Scents for working, sleeping & flirting
The scents of fresh-roasted chile, piñon smoke on a cold night, and the desert after the first rain of the season are as much a part of Santa Fe’s personality as coconut oil and plumeria are emblematic of Maui. And, according to practitioners of aromatherapy, the right aroma at the right time can evoke nostalgia, calm anxiety, uplift spirits, help us sleep and even take the edge off a bad headache.
“From our perspective, the benefits are multidimensional,” says master medicinal aromatherapist Audre Gutierrez, owner of Shining Sun Aromatherapy in Santa Fe. She partners with the Sedona, Arizonabased Wisdom of the Earth company, which in turn works with small farmers to produce and bottle pure essential oils. “The thing that’s important about essential oils is that when they’re pure medicinal-grade essences they harmonize the body.”
Good to know
Only use essential oils when they are diluted — either in water, carrier oil or a lotion or cream. Some oils are irritating to the skin, and can make you more sensitive to sunlight. Anyone who is pregnant, has a compromised immune system or a chronic disease should consult with a trained aromatherapist on the most helpful scents for personal use. Overall, these fragrances work well in diffusers and have gentle, positive benefits:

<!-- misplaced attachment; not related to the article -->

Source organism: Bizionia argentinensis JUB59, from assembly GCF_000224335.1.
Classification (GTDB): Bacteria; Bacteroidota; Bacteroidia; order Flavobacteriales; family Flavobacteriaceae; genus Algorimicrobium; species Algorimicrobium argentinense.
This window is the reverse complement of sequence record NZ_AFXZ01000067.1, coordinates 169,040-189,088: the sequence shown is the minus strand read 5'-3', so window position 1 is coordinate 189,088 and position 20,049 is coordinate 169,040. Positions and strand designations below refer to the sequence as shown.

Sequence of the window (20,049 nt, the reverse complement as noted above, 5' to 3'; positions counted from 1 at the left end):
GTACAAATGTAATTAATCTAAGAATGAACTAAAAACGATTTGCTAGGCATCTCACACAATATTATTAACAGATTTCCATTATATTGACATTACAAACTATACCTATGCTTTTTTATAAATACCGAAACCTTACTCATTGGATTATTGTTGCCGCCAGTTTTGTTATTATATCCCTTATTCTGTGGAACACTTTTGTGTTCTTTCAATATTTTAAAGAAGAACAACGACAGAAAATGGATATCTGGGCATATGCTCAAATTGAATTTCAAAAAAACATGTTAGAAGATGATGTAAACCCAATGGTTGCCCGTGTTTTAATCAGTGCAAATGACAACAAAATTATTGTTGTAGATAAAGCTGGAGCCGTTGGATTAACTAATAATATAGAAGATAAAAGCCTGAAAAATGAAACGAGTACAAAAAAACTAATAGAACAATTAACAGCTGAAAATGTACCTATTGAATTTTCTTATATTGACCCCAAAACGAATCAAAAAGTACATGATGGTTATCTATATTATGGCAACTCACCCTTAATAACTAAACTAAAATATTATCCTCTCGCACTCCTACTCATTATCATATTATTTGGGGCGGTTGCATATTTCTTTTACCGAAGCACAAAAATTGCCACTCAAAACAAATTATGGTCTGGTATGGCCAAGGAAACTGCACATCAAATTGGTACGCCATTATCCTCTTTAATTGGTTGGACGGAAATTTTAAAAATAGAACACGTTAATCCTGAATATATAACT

Lavender for a good sleep
It’s been shown to treat insomnia and ease depression, working almost instantly.
Cinnamon for a sharper mind
A study from Wheeling Jesuit University found that a sniff of the spice improved visual-motor response, working memory and attention span.
Pine for less stress
In one Japanese study, participants who went on a walk through pine forests reported significantly lower depression and stress levels.
Fresh-cut grass for more joy
A chemical released by newly cut grass can make people feel joyful and relaxed and prevent the mental decline of aging.
Citrus for energy
Lemon and orange essential oils are antiseptic and antibacterial, and the smells can increase energy and alertness.
Vanilla for a better mood
Researchers found that inhaling the scent of a vanilla bean elevated participants’ feelings of joy and relaxation.
Pumpkin for flirtation
In a study by The Smell & Taste Treatment and Research Foundation, 40 percent of the male test subjects responded positively to female subjects wearing a pumpkin scent combined with lavender.
Peppermint for getting to work
A study out of Wheeling Jesuit University found that smelling peppermint could be linked to greater cognitive stamina, motivation and overall performance.
Jasmine for uplift
A 2010 study found that the smell of jasmine creates a sense of alertness, and can help relieve depression.
Apples and basil for headache relief
One 2008 study showed that those who found the scent appealing had a noticeable reduction in headache symptoms as well as shortened migraine episodes. Other studies have found the scent may help control anxiety during stressful moments. In Italy, basil is routinely used to help with headaches and nasal congestion, and has long been used as a folk remedy for preventing bad dreams.